(This post is part of a bigger list of rules that I have found helpful for thinking about a career, and beyond. See this post for an explainer).
To get the job of your dreams, you need two things:
- Have the right skills
- Be at the right place, at the right time.
Most people know what is needed to meet the first criterion: education & talent. That one's easy to agree on.
What's harder is to agree on is how much the second point matters, and how you achieve that goal. Even die-hard fans of the idea that "I got here because I'm awesome and hard-working" are coming around to the idea that that's not the entire story. There are always people who are working harder, and are smarter than you, so other factors must be at play, too.
How to be at the right place, at the right time? Luck is one of the things that makes that happen. The problem with luck, of course, is that you can't do anything about it, by definition. "Just be lucky" isn't great advice.
Better advice can be found by thinking about social networks. The small-world phenomenon - the observation that you are connected to everyone on the planet by just a few hops - is now well understood and described. In other words, there is always the "I know someone who knows someone who knows someone who knows about this fantastic opportunity" situation. But in order to take advantage of this situation, you can improve your position in the network, to be closer than others to such opportunities.
This is what people usually mean when they say you should network. Honestly, I never understood exactly what they meant. "To network" seems like a verb, but it makes little sense. We are all part of the big human social network, so what exactly does it mean "to network"?
In my experience, to network productively means to try and get closer to interesting opportunities, and to interesting people (because interesting opportunities tend to cluster around interesting people). For that to happen, you need more connections to those people. One advice could therefore be to talk to as many people as possible. But that alone won't cut it - if you spend all your time socializing, and talking to new people, what will you tell them? That you are spending 100% of your time on socializing? Clearly, there is a trade-off between doing novel, interesting things, and talking to others about it.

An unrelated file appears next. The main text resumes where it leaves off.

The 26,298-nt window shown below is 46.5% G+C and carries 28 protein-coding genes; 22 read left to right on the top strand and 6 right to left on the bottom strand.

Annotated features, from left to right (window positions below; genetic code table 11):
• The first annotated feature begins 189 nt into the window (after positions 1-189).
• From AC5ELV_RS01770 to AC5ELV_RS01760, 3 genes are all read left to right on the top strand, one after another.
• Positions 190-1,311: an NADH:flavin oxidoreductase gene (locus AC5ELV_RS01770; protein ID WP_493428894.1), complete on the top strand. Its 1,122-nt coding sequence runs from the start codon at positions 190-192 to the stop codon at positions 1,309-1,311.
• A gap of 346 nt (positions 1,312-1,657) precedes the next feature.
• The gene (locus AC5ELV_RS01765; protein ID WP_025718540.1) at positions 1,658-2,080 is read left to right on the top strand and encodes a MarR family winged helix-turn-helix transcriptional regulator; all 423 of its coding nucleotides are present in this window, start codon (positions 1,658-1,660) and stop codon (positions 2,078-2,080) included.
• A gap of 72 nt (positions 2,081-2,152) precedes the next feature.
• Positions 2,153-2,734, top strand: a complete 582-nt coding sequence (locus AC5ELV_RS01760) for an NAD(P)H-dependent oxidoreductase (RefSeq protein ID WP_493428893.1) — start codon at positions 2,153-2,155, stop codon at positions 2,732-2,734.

Importantly, the other extreme - doing 100% interesting work and 0% networking - is not a good idea either. Unfortunately, it remains some kind of ideal, especially in the academic world, where a lot of people continue to think that eventually, their work will speak for themselves. That is very, very rarely, if ever, the case. If you're doing great things, tell others about it!
The other benefit of networking with interesting people is not just to tell them about what you're doing, but to learn about what they and their contacts are doing. The number of interesting ideas one can get from a good social network is absolutely astounding.
So overall, I would argue you should network as much as possible, i.e. to talk about your work, and to get more ideas, where "as much as possible" means as long as it doesn't negatively impact your work. Coincidentally, this is why I am such a huge fan of Twitter - it's an extremely efficient way to talk about your work and ideas, and to get input from other people you find interesting. But that's something for the next rule.
Closing tidbit 1: My own introduction to social network theory was during a sociology class at Stanford, where the professor asked us to read work by a sociologist named Mark Granovetter on "how people get jobs". Pretty boring, I thought. But as I dug deeper, I came to learn about his fascinating findings that most people seem to get crucial information about job opportunities not from strong ties in the network (good friends and family), but predominantly through weak ties (i.e. acquaintances). This phenomenon has been observed in many other network phenomena. His paper "The strength of weak ties" has been cited over 45,000 times, and he's a strong contender for a Nobel.
Closing tidbit 2: The US Bureau of Labour Statistics says that 70 percent of jobs are found through networking.